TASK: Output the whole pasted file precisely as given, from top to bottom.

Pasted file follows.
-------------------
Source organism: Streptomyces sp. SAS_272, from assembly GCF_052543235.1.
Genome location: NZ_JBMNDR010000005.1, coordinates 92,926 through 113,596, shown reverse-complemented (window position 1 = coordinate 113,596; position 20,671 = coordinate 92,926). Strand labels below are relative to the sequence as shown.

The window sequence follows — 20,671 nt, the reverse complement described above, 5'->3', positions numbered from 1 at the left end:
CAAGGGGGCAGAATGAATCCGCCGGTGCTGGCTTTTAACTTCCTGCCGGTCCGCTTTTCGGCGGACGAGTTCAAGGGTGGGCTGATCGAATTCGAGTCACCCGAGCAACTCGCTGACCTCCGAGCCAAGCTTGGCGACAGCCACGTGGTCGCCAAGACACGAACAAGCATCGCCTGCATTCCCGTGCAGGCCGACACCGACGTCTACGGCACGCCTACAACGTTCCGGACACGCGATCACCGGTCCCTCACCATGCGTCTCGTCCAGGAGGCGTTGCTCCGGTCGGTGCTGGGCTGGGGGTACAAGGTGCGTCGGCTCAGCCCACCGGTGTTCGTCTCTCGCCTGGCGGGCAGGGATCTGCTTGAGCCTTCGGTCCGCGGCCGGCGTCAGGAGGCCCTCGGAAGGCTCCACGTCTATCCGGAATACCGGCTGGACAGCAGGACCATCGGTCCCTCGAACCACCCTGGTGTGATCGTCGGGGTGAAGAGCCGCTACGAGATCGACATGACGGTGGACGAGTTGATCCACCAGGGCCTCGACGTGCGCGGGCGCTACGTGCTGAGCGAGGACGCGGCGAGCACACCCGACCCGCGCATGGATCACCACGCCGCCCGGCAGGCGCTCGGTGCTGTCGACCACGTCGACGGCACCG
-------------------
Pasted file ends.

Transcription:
Source organism: Streptomyces sp. SAS_272, from assembly GCF_052543235.1.
Genome location: NZ_JBMNDR010000005.1, coordinates 92,926 through 113,596, shown reverse-complemented (window position 1 = coordinate 113,596; position 20,671 = coordinate 92,926). Strand labels below are relative to the sequence as shown.

The window sequence follows — 20,671 nt, the reverse complement described above, 5'->3', positions numbered from 1 at the left end:
CAAGGGGGCAGAATGAATCCGCCGGTGCTGGCTTTTAACTTCCTGCCGGTCCGCTTTTCGGCGGACGAGTTCAAGGGTGGGCTGATCGAATTCGAGTCACCCGAGCAACTCGCTGACCTCCGAGCCAAGCTTGGCGACAGCCACGTGGTCGCCAAGACACGAACAAGCATCGCCTGCATTCCCGTGCAGGCCGACACCGACGTCTACGGCACGCCTACAACGTTCCGGACACGCGATCACCGGTCCCTCACCATGCGTCTCGTCCAGGAGGCGTTGCTCCGGTCGGTGCTGGGCTGGGGGTACAAGGTGCGTCGGCTCAGCCCACCGGTGTTCGTCTCTCGCCTGGCGGGCAGGGATCTGCTTGAGCCTTCGGTCCGCGGCCGGCGTCAGGAGGCCCTCGGAAGGCTCCACGTCTATCCGGAATACCGGCTGGACAGCAGGACCATCGGTCCCTCGAACCACCCTGGTGTGATCGTCGGGGTGAAGAGCCGCTACGAGATCGACATGACGGTGGACGAGTTGATCCACCAGGGCCTCGACGTGCGCGGGCGCTACGTGCTGAGCGAGGACGCGGCGAGCACACCCGACCCGCGCATGGATCACCACGCCGCCCGGCAGGCGCTCGGTGCTGTCGACCACGTCGACGGCACCG